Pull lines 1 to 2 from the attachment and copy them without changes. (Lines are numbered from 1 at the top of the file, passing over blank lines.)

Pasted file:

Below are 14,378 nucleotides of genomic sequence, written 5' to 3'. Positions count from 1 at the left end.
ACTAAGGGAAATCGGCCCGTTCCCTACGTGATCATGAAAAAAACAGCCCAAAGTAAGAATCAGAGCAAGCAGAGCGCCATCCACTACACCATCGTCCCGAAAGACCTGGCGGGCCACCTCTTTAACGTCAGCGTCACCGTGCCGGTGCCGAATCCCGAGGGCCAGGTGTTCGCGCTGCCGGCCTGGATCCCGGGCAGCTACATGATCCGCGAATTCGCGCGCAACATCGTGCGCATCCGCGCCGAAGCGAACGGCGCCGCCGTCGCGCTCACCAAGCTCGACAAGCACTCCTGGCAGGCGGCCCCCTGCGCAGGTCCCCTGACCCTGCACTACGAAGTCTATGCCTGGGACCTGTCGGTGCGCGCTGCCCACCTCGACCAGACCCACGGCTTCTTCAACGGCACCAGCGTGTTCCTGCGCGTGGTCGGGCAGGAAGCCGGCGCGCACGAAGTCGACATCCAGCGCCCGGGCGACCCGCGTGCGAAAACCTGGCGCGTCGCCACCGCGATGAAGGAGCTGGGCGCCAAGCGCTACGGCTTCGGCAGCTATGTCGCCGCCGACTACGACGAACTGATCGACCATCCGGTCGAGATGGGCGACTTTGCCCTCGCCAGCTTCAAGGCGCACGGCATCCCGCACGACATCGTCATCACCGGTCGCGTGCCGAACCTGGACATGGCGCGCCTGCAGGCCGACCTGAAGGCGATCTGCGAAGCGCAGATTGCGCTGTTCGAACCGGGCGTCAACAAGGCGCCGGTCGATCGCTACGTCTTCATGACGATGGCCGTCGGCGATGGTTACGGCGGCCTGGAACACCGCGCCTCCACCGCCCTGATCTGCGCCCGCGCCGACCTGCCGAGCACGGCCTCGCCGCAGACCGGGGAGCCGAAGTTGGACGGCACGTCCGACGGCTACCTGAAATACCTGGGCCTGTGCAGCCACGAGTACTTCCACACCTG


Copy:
Below are 14,378 nucleotides of genomic sequence, written 5' to 3'. Positions count from 1 at the left end.
ACTAAGGGAAATCGGCCCGTTCCCTACGTGATCATGAAAAAAACAGCCCAAAGTAAGAATCAGAGCAAGCAGAGCGCCATCCACTACACCATCGTCCCGAAAGACCTGGCGGGCCACCTCTTTAACGTCAGCGTCACCGTGCCGGTGCCGAATCCCGAGGGCCAGGTGTTCGCGCTGCCGGCCTGGATCCCGGGCAGCTACATGATCCGCGAATTCGCGCGCAACATCGTGCGCATCCGCGCCGAAGCGAACGGCGCCGCCGTCGCGCTCACCAAGCTCGACAAGCACTCCTGGCAGGCGGCCCCCTGCGCAGGTCCCCTGACCCTGCACTACGAAGTCTATGCCTGGGACCTGTCGGTGCGCGCTGCCCACCTCGACCAGACCCACGGCTTCTTCAACGGCACCAGCGTGTTCCTGCGCGTGGTCGGGCAGGAAGCCGGCGCGCACGAAGTCGACATCCAGCGCCCGGGCGACCCGCGTGCGAAAACCTGGCGCGTCGCCACCGCGATGAAGGAGCTGGGCGCCAAGCGCTACGGCTTCGGCAGCTATGTCGCCGCCGACTACGACGAACTGATCGACCATCCGGTCGAGATGGGCGACTTTGCCCTCGCCAGCTTCAAGGCGCACGGCATCCCGCACGACATCGTCATCACCGGTCGCGTGCCGAACCTGGACATGGCGCGCCTGCAGGCCGACCTGAAGGCGATCTGCGAAGCGCAGATTGCGCTGTTCGAACCGGGCGTCAACAAGGCGCCGGTCGATCGCTACGTCTTCATGACGATGGCCGTCGGCGATGGTTACGGCGGCCTGGAACACCGCGCCTCCACCGCCCTGATCTGCGCCCGCGCCGACCTGCCGAGCACGGCCTCGCCGCAGACCGGGGAGCCGAAGTTGGACGGCACGTCCGACGGCTACCTGAAATACCTGGGCCTGTGCAGCCACGAGTACTTCCACACCTG